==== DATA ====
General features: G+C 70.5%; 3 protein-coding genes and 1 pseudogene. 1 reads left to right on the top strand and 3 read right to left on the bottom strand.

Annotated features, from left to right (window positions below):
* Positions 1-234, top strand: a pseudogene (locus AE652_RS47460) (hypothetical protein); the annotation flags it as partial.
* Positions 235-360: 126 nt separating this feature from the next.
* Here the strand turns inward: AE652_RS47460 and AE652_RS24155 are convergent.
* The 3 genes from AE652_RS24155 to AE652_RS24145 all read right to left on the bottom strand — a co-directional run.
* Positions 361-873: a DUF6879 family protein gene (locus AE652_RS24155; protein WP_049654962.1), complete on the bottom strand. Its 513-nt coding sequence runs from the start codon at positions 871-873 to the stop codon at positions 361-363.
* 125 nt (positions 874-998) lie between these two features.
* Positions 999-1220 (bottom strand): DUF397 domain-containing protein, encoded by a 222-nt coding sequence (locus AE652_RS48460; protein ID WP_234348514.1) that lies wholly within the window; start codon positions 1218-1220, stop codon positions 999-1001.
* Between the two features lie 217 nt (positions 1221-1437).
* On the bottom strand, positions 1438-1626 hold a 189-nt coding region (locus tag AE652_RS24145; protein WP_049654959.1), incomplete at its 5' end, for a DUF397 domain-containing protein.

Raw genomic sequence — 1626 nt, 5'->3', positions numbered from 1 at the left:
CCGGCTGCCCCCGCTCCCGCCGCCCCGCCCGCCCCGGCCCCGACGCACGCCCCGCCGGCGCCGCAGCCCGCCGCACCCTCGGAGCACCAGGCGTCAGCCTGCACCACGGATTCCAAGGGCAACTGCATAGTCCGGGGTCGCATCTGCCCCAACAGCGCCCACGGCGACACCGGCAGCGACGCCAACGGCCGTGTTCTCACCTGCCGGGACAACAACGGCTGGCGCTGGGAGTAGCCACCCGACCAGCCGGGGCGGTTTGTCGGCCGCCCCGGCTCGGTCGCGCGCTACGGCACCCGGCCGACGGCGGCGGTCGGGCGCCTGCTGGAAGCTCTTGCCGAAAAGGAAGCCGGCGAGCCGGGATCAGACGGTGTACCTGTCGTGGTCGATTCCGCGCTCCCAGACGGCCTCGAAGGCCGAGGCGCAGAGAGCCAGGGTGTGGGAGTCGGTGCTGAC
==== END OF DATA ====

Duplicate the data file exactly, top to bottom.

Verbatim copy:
General features: G+C 70.5%; 3 protein-coding genes and 1 pseudogene. 1 reads left to right on the top strand and 3 read right to left on the bottom strand.

Annotated features, from left to right (window positions below):
* Positions 1-234, top strand: a pseudogene (locus AE652_RS47460) (hypothetical protein); the annotation flags it as partial.
* Positions 235-360: 126 nt separating this feature from the next.
* Here the strand turns inward: AE652_RS47460 and AE652_RS24155 are convergent.
* The 3 genes from AE652_RS24155 to AE652_RS24145 all read right to left on the bottom strand — a co-directional run.
* Positions 361-873: a DUF6879 family protein gene (locus AE652_RS24155; protein WP_049654962.1), complete on the bottom strand. Its 513-nt coding sequence runs from the start codon at positions 871-873 to the stop codon at positions 361-363.
* 125 nt (positions 874-998) lie between these two features.
* Positions 999-1220 (bottom strand): DUF397 domain-containing protein, encoded by a 222-nt coding sequence (locus AE652_RS48460; protein ID WP_234348514.1) that lies wholly within the window; start codon positions 1218-1220, stop codon positions 999-1001.
* Between the two features lie 217 nt (positions 1221-1437).
* On the bottom strand, positions 1438-1626 hold a 189-nt coding region (locus tag AE652_RS24145; protein WP_049654959.1), incomplete at its 5' end, for a DUF397 domain-containing protein.

Raw genomic sequence — 1626 nt, 5'->3', positions numbered from 1 at the left:
CCGGCTGCCCCCGCTCCCGCCGCCCCGCCCGCCCCGGCCCCGACGCACGCCCCGCCGGCGCCGCAGCCCGCCGCACCCTCGGAGCACCAGGCGTCAGCCTGCACCACGGATTCCAAGGGCAACTGCATAGTCCGGGGTCGCATCTGCCCCAACAGCGCCCACGGCGACACCGGCAGCGACGCCAACGGCCGTGTTCTCACCTGCCGGGACAACAACGGCTGGCGCTGGGAGTAGCCACCCGACCAGCCGGGGCGGTTTGTCGGCCGCCCCGGCTCGGTCGCGCGCTACGGCACCCGGCCGACGGCGGCGGTCGGGCGCCTGCTGGAAGCTCTTGCCGAAAAGGAAGCCGGCGAGCCGGGATCAGACGGTGTACCTGTCGTGGTCGATTCCGCGCTCCCAGACGGCCTCGAAGGCCGAGGCGCAGAGAGCCAGGGTGTGGGAGTCGGTGCTGAC